Medical care, health have improved for low-income adults under ACA
- Low-income adults have seen major improvements in their medical care and health as a result of the Affordable Care Act's health coverage expansions.
- Key improvements for people who obtained health coverage under Medicaid or through the federal insurance marketplace included reduced out-of-pocket spending, better access to primary care and preventive services, and improved self-reported health.
- People with chronic conditions–a vulnerable and high-cost population–have also fared better under the ACA, with more affordable care, more regular care for their conditions, better adherence to their medications, and better self-reported health.
Boston, MA – The Affordable Care Act's health coverage expansions have produced major improvements in medical care and health for low-income adults, including reduced out-of-pocket spending, better access to primary care and preventive services, improved self-reported health, and improved care for those with chronic conditions, according to a new study from Harvard T.H. Chan School of Public Health.
The study provides the most up-to-date assessment yet of the ACA. It will be published online May 17, 2017 in Health Affairs.
"With Congress debating major changes to the Affordable Care Act, especially for people on Medicaid and with pre-existing conditions, it's critical for policymakers to understand what's at risk. Our study shows that the ACA continues to improve medical care and health among low-income patients and those with chronic illnesses," said Benjamin Sommers, associate professor of health policy and economics at Harvard Chan School and lead author of the study.
Researchers looked at survey data from low-income adults in three states: Kentucky, which expanded Medicaid under the ACA; Arkansas, which expanded private insurance to low-income adults using the federal marketplace; and Texas, which did not expand coverage.
Prior to the ACA, each of the three states had similar uninsured rates among low-income adults, around 40%. By the end of 2016, the uninsured rate in Kentucky and Arkansas, the two states that expanded coverage, had dropped by more than 20 percentage points relative to Texas–the rate was 7.4% in Kentucky, 11.7% in Arkansas, and 28.2% in Texas.
Among those who gained insurance coverage, there was a 41 percentage-point increase in having a usual source of care, a $337 reduction in annual medical out-of-pocket spending, significant increases in preventive health visits and glucose testing, and a 23 percentage-point increase in "excellent" self-reported health.
People with chronic illnesses such as diabetes, heart disease, and asthma also fared better after gaining coverage through Medicaid or the federal marketplace health plans. They reported improvements in affordability of care, regular care for their conditions, medication adherence, and self-reported health.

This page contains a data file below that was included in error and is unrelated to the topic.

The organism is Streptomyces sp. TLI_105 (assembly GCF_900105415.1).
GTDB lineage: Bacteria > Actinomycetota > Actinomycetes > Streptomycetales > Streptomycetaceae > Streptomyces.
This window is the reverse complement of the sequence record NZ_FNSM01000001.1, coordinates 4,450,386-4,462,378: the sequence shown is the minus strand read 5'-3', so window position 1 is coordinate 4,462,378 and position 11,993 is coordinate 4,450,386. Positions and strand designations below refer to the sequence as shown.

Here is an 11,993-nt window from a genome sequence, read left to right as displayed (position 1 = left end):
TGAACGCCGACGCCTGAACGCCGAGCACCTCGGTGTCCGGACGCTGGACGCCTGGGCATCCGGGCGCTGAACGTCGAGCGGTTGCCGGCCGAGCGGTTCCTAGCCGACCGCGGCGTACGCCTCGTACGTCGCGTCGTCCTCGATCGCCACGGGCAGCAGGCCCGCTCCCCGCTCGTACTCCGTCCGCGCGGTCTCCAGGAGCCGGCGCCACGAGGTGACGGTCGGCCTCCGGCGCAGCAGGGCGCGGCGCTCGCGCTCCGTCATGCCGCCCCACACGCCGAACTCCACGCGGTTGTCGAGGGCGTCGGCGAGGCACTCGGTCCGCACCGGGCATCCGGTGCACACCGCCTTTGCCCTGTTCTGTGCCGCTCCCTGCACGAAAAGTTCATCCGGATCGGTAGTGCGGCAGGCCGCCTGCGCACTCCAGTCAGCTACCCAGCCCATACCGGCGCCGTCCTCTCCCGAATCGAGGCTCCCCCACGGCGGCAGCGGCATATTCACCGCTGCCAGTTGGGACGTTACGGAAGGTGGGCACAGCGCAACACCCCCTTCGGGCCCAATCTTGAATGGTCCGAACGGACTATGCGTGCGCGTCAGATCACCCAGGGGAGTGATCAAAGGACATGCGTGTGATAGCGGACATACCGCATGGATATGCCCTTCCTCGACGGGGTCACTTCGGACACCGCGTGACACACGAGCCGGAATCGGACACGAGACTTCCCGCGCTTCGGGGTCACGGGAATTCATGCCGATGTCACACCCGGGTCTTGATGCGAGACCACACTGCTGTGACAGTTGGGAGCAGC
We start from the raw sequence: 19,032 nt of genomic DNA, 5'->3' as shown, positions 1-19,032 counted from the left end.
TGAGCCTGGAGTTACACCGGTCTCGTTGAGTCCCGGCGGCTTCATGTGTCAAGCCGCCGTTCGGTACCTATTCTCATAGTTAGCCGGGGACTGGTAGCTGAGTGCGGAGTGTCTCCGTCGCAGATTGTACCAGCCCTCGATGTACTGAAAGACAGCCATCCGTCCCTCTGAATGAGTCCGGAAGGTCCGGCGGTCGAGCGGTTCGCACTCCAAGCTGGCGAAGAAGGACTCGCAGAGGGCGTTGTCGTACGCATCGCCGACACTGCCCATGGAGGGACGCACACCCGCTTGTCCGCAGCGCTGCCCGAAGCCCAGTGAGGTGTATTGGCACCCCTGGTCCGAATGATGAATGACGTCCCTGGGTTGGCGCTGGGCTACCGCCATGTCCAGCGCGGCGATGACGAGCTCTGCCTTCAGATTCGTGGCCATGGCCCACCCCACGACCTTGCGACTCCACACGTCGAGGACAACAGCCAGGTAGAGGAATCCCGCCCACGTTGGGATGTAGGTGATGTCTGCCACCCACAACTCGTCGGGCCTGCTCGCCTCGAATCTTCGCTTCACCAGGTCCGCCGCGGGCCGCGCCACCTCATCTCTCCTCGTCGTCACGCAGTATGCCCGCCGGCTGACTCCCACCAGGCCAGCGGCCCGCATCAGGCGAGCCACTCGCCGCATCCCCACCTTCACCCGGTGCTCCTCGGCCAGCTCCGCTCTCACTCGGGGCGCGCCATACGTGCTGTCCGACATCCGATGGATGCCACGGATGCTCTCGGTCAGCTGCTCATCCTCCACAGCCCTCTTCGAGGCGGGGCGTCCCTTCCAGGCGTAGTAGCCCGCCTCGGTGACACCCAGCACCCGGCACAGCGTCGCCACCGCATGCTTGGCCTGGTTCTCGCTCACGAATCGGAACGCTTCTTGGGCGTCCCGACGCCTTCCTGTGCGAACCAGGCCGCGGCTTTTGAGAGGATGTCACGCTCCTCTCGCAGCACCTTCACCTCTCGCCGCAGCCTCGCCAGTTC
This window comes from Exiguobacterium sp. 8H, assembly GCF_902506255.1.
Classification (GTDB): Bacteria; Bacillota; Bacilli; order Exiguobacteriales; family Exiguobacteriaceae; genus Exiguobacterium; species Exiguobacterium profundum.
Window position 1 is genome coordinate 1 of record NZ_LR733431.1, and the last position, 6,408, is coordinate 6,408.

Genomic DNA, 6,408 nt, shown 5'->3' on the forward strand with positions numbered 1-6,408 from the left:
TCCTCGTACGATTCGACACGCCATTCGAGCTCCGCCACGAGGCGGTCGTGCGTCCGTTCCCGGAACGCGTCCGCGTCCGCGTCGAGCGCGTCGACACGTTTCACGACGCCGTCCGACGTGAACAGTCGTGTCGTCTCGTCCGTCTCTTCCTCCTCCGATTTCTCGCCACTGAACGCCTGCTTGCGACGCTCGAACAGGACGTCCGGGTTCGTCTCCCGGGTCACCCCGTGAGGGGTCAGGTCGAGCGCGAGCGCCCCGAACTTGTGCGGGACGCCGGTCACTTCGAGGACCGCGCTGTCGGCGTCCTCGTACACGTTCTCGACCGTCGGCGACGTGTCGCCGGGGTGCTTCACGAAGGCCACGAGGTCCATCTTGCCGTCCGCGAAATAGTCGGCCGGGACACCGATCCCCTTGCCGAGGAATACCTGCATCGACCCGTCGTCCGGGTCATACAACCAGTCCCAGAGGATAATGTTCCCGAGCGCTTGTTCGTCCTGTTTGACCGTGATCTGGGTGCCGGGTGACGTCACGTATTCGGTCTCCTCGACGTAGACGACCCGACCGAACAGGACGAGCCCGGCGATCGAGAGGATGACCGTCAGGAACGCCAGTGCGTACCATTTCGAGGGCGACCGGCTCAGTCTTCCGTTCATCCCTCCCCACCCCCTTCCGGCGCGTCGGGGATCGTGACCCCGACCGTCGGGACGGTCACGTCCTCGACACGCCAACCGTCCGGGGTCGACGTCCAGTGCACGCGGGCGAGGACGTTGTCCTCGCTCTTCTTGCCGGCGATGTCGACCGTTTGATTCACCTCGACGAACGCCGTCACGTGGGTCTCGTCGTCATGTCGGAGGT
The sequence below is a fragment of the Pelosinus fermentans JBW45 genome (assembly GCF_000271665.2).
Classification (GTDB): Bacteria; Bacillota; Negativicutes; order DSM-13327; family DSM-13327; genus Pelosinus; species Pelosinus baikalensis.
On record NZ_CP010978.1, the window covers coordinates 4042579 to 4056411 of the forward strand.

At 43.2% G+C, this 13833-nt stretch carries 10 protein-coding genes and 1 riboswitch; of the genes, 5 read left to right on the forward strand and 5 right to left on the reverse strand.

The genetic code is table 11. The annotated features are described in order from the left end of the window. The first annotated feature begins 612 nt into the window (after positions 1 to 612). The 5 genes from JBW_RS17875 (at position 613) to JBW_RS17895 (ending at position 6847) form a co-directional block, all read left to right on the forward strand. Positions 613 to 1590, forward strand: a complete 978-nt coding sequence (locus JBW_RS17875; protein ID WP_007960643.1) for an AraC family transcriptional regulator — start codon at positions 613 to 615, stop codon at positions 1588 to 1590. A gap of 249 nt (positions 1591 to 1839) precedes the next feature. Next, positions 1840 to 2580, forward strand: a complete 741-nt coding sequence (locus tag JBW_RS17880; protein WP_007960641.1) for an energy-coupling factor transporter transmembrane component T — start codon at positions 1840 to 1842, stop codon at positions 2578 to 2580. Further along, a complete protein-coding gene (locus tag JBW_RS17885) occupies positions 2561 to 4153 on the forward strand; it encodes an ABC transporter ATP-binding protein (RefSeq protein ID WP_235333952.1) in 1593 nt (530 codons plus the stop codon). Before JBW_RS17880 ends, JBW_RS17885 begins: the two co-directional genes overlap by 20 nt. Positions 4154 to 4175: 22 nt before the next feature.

The authors noted that the improvements in health care have continued to grow over the three years of the ACA's coverage expansions, and that the improvements occurred whether states expanded Medicaid (as in Kentucky) or private insurance (as in Arkansas), showing that both are effective ways to help lower-income Americans.
Other Harvard Chan School authors of the study included Bethany Maylone, Robert Blendon, E. John Orav, and Arnold Epstein.
Funding for the study came from the Commonwealth Fund and in part from the Agency for Healthcare Research and Quality, grant number K02HS021291.
"Three-Year Impacts of the Affordable Care Act: Improved Medical Care and Health Among Low-Income Adults," Benjamin D. Sommers, Bethany Maylone, Robert J. Blendon, E. John Orav, Arnold M. Epstein, Health Affairs, June 2017, doi: 10.1377/hlthaff.2017.0293
Link to paper after embargo lifts: http://content.healthaffairs.org/lookup/doi/10.1377/hlthaff.2017.0293
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Harvard T.H. Chan School of Public Health brings together dedicated experts from many disciplines to educate new generations of global health leaders and produce powerful ideas that improve the lives and health of people everywhere. As a community of leading scientists, educators, and students, we work together to take innovative ideas from the laboratory to people's lives — not only making scientific breakthroughs, but also working to change individual behaviors, public policies, and health care practices. Each year, more than 400 faculty members at Harvard Chan School teach 1,000-plus full-time students from around the world and train thousands more through online and executive education courses. Founded in 1913 as the Harvard-MIT School of Health Officers, the School is recognized as America's oldest professional training program in public health.